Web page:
People wearing face masks as a preventive measure are seen at the Merlion park, one of the major tourist attraction in Singapore and near the Marina Bay Sands during the Singapore National Day on 9 August 2020 amid the Covid-19 pandemic.
Maverick Asio | SOPA Images | LightRocket | Getty Images
SINGAPORE — The city-state of Singapore is committed to its strong measures to effectively contain the spread of the coronavirus, a senior member of the country’s government said on Wednesday.
“We don’t believe that we can get to no Covid cases, but we want to have a situation where we will be able — if any Covid case arises — to be able to contain it,” Senior Minister Teo Chee Hean told CNBC’s Martin Soong at a Credit Suisse event.
Early in the year, Singapore was a poster child for its efficient handling of the spread of the virus. But that success was threatened after an outbreak among foreign migrant workers residing in dormitories, who primarily hail from India and Bangladesh.
“We managed to contain it quite well in the first couple of months, but it almost got away from us in April and May. And in the first week of April, we had numbers in the low double digits…By the third week of May, we were having four-digit numbers over 1,000 a day. And that’s how fast it moves,” said Teo.
In April, Singapore went into a partial lockdown the government called a “circuit breaker.” Gradual easing of the restrictions started in May.
As of now, the situation has largely been brought under control. On Wednesday, there were just seven new cases tied to dormitories, according to Singapore’s Ministry of Health.
“For the dormitories, it took us quite a while to bring it under control, because we wanted to do several things. We wanted to make sure that we looked after the workers well — they are here, they work, they are here to make an honest living and it is our responsibility to look after them — so we made sure we look after their pay, we look after their food, we look after their health, and this shows in the extremely low fatality rates. And it is not serendipity, it was something which we set out to do deliberately,” said Teo.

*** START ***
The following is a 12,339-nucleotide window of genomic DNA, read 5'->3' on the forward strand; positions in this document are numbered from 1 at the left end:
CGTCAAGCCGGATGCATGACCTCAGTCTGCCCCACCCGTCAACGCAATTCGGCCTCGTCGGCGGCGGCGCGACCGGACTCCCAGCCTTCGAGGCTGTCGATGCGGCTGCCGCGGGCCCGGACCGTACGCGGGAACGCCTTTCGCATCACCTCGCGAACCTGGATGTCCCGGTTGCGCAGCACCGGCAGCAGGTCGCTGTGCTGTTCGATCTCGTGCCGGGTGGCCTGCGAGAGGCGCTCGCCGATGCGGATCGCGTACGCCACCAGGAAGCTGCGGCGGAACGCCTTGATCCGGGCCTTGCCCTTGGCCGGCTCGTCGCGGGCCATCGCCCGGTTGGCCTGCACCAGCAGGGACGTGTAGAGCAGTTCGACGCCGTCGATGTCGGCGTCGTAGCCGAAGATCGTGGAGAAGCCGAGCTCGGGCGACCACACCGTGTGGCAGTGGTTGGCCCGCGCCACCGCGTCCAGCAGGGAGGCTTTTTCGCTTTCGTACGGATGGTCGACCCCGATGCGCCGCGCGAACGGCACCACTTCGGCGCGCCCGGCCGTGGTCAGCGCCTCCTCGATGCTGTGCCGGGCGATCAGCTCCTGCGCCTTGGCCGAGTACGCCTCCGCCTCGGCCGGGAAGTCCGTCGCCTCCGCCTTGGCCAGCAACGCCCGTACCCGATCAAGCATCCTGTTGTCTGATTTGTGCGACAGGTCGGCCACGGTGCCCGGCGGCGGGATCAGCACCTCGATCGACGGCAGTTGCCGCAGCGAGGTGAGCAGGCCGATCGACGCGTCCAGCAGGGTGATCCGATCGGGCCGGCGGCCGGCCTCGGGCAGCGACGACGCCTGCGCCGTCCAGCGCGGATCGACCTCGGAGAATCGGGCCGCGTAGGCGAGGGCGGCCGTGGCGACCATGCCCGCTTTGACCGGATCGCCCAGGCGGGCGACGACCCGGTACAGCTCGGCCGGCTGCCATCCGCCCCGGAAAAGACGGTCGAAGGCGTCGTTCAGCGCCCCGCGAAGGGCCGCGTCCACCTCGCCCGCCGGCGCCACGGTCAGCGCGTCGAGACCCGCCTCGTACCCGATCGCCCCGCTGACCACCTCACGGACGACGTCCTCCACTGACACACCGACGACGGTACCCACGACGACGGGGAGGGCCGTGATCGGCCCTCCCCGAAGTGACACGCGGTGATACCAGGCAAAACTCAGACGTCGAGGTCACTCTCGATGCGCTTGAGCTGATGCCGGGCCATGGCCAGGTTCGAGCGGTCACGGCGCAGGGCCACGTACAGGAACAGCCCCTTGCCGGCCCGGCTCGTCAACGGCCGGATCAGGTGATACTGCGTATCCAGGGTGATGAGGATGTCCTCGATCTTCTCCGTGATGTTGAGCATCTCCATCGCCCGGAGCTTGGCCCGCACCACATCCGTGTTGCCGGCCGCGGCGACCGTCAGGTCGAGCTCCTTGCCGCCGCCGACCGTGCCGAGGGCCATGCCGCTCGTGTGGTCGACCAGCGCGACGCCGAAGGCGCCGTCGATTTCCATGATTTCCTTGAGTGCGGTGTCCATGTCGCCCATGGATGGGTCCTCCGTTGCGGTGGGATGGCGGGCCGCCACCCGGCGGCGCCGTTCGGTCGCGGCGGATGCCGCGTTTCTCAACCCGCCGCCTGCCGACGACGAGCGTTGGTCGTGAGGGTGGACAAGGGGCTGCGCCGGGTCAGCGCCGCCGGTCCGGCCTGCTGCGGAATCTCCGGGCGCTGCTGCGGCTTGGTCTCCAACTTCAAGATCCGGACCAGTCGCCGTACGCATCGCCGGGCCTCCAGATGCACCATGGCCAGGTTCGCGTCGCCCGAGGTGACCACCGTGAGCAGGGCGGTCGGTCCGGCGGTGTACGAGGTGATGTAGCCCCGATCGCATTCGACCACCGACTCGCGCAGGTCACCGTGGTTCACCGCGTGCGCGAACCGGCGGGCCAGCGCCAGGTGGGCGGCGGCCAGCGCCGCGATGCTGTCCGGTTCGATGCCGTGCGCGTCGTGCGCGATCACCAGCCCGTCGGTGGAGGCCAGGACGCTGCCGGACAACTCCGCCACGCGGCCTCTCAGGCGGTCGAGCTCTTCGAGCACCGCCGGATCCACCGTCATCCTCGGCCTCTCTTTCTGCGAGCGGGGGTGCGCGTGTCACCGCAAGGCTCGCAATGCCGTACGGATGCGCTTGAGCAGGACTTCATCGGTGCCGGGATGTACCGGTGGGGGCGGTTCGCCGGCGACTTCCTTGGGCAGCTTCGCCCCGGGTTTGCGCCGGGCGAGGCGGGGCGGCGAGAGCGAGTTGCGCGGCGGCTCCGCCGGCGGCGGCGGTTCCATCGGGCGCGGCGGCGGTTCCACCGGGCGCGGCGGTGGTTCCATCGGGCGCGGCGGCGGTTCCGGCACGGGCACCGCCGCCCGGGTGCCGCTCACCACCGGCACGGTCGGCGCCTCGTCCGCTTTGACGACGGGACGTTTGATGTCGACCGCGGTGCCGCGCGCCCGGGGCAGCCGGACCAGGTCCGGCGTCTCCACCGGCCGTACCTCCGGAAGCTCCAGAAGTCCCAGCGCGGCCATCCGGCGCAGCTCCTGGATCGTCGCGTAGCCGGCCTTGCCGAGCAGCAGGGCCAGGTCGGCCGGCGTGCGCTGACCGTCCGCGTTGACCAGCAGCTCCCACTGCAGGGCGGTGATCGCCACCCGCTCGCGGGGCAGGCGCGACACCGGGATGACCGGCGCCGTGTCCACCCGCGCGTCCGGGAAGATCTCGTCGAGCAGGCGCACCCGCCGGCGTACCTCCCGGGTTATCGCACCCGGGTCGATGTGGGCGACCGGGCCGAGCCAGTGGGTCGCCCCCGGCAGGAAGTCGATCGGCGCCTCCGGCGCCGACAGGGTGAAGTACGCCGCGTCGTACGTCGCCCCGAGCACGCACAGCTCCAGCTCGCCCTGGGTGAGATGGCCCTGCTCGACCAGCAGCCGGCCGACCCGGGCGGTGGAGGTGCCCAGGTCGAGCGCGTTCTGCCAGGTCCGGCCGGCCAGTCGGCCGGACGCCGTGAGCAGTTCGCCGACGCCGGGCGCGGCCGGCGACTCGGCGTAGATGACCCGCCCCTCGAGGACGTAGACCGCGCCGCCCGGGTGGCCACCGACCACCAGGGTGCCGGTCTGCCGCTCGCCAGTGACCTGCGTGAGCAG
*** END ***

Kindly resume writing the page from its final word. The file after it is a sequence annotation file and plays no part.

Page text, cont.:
All of the migrant workers have been tested and have returned to work. They must still undergo routine testing.
“Everyone — whether he’s a migrant worker, if he’s Singaporean — if he mixes together in that worksite milieu, he has to be tested once every 14 days. And that’s where we are getting some of these cases now, because we’re sort of running everyone through a filtration system again, to make sure that we clean it all out,” said Teo.
Due to the infectious nature of the virus, the country’s strong preventive and containment measures are necessary to prevent superspreader events, which “once it gets out of control, is very difficult to bring it back under control,” said Teo.
“It involves early detection, containment, isolation, and making sure that we can keep control of the situation,” he said.
“So it’s not a question of, if we go back to where we were before. If we go back to where we were before, without safety measures, we’ll be in trouble again, because the virus is going to behave in exactly the same way … it is a very, very fast moving virus, it will find all the nooks and crannies and all the crevices and come through and surprise you in a way which you had not thought of before,” he said.